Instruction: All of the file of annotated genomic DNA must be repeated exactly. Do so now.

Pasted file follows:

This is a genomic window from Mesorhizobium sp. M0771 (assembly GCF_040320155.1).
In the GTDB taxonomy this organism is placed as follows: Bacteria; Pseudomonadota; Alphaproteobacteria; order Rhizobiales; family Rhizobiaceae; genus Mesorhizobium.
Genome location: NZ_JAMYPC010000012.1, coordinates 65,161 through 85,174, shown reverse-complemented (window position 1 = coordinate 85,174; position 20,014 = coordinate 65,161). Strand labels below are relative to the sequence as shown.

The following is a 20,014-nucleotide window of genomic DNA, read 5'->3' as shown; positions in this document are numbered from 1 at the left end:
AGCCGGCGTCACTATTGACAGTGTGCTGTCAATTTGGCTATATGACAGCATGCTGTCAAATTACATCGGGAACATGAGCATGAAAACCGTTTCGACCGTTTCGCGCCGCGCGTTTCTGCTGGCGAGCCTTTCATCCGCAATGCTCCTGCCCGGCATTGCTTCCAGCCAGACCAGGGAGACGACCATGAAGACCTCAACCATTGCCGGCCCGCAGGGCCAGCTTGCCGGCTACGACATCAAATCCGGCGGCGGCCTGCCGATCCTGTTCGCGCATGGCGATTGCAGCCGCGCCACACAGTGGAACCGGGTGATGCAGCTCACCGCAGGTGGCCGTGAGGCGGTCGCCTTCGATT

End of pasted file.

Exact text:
This is a genomic window from Mesorhizobium sp. M0771 (assembly GCF_040320155.1).
In the GTDB taxonomy this organism is placed as follows: Bacteria; Pseudomonadota; Alphaproteobacteria; order Rhizobiales; family Rhizobiaceae; genus Mesorhizobium.
Genome location: NZ_JAMYPC010000012.1, coordinates 65,161 through 85,174, shown reverse-complemented (window position 1 = coordinate 85,174; position 20,014 = coordinate 65,161). Strand labels below are relative to the sequence as shown.

The following is a 20,014-nucleotide window of genomic DNA, read 5'->3' as shown; positions in this document are numbered from 1 at the left end:
AGCCGGCGTCACTATTGACAGTGTGCTGTCAATTTGGCTATATGACAGCATGCTGTCAAATTACATCGGGAACATGAGCATGAAAACCGTTTCGACCGTTTCGCGCCGCGCGTTTCTGCTGGCGAGCCTTTCATCCGCAATGCTCCTGCCCGGCATTGCTTCCAGCCAGACCAGGGAGACGACCATGAAGACCTCAACCATTGCCGGCCCGCAGGGCCAGCTTGCCGGCTACGACATCAAATCCGGCGGCGGCCTGCCGATCCTGTTCGCGCATGGCGATTGCAGCCGCGCCACACAGTGGAACCGGGTGATGCAGCTCACCGCAGGTGGCCGTGAGGCGGTCGCCTTCGATT